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Sleep Talking, A Delirious Phenomenon Commonly Experienced by Children

Sleep Talking, A Delirious Phenomenon Commonly Experienced by Children – Sleep Talking, A Delirious Phenomenon Commonly Experienced by Children. Sleep talking or talking while sleeping (delirious) is also known as somniloquy. This condition is a relatively common phenomenon experienced by children.

Delirious is usually not dangerous. However, if it occurs frequently and even interferes with sleep quality, then you need to watch out for it. In such cases, delirium may indicate sleep disturbances.

1. Sign

Sleep talking can involve using several words to have a conversation. This usually occurs during the transition from wakefulness to sleep (hypnagogic) or from sleep to wakefulness (hypnopompic). However, delirium can also occur during the deep sleep phase.

Some signs of sleep talking include:

  • Sleep delirium patterns can range from short words to complete sentences.
  • In some cases, a person may scream or swear.
  • It can occur sporadically or frequently.
  • Episodes of delirium last less than 30 seconds to several minutes.

Most people who talk in their sleep don’t remember what they say during a delirious episode.

2. Classification

Sleep talking can be classified into several categories. Categories refer to severity, duration, and frequency.

  • Mild: Less than once a week.
  • Moderate: More than once a week.
  • Severe: May occur every night while sleeping.

Duration categories are divided into:

  • Acute: Up to one month.
  • Sub-acute: Less than 1 year, but at least 1 month.
  • Chronic: Occurs for almost a year.

The frequency and duration of delirious episodes can vary from person to person. Some people may have delirium once a week, but experience similar episodes for years. Meanwhile, some people may be delirious every night but in episodes that only last a month.

3. Cause

The exact cause of why someone is delirious is not yet known. This condition may be related to various factors that influence each other. The factors in question include:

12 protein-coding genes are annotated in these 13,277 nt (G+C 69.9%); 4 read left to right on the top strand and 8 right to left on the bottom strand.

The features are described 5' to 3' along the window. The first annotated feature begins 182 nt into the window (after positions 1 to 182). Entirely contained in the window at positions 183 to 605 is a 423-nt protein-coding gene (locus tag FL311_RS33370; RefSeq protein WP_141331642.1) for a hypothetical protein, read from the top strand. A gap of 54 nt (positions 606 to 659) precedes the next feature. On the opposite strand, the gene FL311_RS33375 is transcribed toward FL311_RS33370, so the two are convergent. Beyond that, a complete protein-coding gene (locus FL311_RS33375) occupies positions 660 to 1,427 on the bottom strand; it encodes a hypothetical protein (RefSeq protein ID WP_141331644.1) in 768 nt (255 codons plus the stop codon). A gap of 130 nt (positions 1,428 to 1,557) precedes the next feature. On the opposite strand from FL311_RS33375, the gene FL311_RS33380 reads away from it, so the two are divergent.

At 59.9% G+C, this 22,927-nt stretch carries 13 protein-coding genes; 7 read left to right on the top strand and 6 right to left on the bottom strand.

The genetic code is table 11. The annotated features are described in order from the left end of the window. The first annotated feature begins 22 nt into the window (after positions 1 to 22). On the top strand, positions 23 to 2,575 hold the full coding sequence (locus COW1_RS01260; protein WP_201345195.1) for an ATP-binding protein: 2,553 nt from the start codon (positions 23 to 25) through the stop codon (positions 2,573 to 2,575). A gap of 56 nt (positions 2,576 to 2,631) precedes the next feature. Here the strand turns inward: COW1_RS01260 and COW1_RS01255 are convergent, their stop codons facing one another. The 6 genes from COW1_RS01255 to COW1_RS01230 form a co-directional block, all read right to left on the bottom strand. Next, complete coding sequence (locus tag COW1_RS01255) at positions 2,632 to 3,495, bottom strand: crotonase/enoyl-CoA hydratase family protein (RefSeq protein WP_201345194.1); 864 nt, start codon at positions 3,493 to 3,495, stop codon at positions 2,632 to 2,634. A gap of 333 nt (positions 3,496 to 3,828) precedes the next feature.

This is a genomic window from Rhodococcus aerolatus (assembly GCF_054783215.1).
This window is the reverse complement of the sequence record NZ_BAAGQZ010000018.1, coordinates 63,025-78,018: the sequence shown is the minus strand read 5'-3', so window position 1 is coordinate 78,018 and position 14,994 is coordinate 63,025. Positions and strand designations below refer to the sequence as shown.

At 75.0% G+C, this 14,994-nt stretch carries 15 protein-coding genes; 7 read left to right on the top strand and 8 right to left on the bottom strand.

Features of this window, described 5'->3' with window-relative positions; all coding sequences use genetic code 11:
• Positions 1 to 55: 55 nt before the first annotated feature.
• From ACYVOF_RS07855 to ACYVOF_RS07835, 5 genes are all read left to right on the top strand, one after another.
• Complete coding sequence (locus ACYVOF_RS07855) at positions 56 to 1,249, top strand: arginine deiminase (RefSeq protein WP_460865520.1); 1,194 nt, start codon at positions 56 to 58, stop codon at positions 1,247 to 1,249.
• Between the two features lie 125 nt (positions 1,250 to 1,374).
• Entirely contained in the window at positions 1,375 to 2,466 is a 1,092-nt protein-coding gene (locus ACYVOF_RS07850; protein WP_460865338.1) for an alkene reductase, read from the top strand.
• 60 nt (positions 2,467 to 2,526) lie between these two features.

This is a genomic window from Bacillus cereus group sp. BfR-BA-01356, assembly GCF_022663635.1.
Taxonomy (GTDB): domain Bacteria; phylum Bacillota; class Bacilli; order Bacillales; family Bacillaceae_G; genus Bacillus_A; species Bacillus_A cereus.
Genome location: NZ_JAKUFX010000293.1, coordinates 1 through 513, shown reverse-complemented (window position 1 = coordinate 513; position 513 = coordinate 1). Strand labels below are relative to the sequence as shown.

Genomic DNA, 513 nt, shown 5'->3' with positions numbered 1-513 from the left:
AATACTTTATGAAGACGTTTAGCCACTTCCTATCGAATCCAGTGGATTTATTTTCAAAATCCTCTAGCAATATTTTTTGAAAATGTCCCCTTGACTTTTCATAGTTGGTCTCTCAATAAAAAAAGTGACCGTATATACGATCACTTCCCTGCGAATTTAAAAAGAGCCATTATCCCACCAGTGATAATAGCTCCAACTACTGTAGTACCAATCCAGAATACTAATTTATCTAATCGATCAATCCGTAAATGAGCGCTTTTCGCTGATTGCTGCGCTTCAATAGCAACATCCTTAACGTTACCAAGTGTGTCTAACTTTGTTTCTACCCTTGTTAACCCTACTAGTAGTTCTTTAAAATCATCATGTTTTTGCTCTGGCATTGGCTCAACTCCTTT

• Family history: A 2008 study in the journal Current Pharmaceutical Design revealed that sleep cues can run in families. If a parent or close relative develops sleep talking, it is highly likely that other close family members experience it.
  • Effects of stressful conditions: Stressful life events can trigger delirious sleep. This is because stress can also cause disturbed sleep.
  • Sleep deprivation: Sleep deprivation can trigger delirium because it can lead to fragmented sleep, which makes it more likely you’ll enter a lighter sleep stage where talking is more likely to occur.
  • Sleep disorders: Delirium has been linked to sleep disorders, such as sleep apnea and restless legs syndrome.
  • Mental health problems: Delirium has been linked to several conditions related to mental health problems, such as schizophrenia and depression. A 2019 study in the journal Frontiers in Psychiatry explains that these mental health problems are strongly correlated with disruptive sleep effects.
  • Taking certain medications: Some medications, such as sedatives and antihistamines, can trigger sleep talking. This is because the drugs can induce sleepiness, which is more likely to cause people to enter a lighter stage of sleep.

4. Type

Reported by Verywell Mind, sleep talking is divided into three types, namely:

  • Simple somniloquy: The most common type of sleep talking. It usually involves short, meaningless utterances such as groans, grunts, or short words.
  • Complex somniloquy: A less common type of sleep talking. It involves longer, coherent utterances. A 2017 study in the journal Sleep explains that people with complex somniloquy may appear to be conversing or babbling.
  • Logorrhea: Logorrhea is a very rare type of sleep talking because it involves an abnormal flow of speech. The sufferer may speak quickly and incoherently for several minutes. This type can be a symptom of a mental health problem such as bipolar disorder or schizophrenia.

5. Handling

Harmless cases of delirium do not require medical treatment. However, if this condition is felt to have disrupted sleep quality, there are several things to help overcome it. Some of the options include:

  • Get enough sleep.
  • Manage stress well.
  • Do not consume alcohol.
  • Sleep in separate rooms.
  • Wearing a mouth guard while sleeping.
  • If the delirium is related to a medical condition, the individual may initiate therapy sessions with a doctor and/or take certain prescribed medications.
  • Adopt a healthy lifestyle by eating nutritious food and exercising regularly.

Sleep talking is generally not a serious problem. The classification ranges from mild to severe. If you or someone close to you shows a pattern of intense delirium, it’s best to make an appointment with a doctor. Because, it could be a sign of certain medical conditions. The doctor will help make a diagnosis and determine the best treatment.

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